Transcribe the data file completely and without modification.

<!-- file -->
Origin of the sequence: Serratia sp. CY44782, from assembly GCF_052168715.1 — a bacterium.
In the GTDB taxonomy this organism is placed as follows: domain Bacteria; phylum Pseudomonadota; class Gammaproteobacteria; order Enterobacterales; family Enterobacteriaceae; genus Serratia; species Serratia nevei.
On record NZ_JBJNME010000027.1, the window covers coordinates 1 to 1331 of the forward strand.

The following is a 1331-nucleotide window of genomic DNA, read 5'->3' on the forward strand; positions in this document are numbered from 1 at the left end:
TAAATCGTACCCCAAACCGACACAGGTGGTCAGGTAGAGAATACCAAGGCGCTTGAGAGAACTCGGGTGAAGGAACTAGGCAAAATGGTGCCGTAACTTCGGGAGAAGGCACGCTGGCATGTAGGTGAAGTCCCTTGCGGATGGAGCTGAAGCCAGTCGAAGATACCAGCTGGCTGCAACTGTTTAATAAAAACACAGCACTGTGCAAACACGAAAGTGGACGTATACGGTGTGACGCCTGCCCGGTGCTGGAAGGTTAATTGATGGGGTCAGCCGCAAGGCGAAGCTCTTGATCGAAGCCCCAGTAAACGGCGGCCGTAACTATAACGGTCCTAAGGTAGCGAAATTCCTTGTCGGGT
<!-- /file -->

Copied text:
Origin of the sequence: Serratia sp. CY44782, from assembly GCF_052168715.1 — a bacterium.
In the GTDB taxonomy this organism is placed as follows: domain Bacteria; phylum Pseudomonadota; class Gammaproteobacteria; order Enterobacterales; family Enterobacteriaceae; genus Serratia; species Serratia nevei.
On record NZ_JBJNME010000027.1, the window covers coordinates 1 to 1331 of the forward strand.

The following is a 1331-nucleotide window of genomic DNA, read 5'->3' on the forward strand; positions in this document are numbered from 1 at the left end:
TAAATCGTACCCCAAACCGACACAGGTGGTCAGGTAGAGAATACCAAGGCGCTTGAGAGAACTCGGGTGAAGGAACTAGGCAAAATGGTGCCGTAACTTCGGGAGAAGGCACGCTGGCATGTAGGTGAAGTCCCTTGCGGATGGAGCTGAAGCCAGTCGAAGATACCAGCTGGCTGCAACTGTTTAATAAAAACACAGCACTGTGCAAACACGAAAGTGGACGTATACGGTGTGACGCCTGCCCGGTGCTGGAAGGTTAATTGATGGGGTCAGCCGCAAGGCGAAGCTCTTGATCGAAGCCCCAGTAAACGGCGGCCGTAACTATAACGGTCCTAAGGTAGCGAAATTCCTTGTCGGGT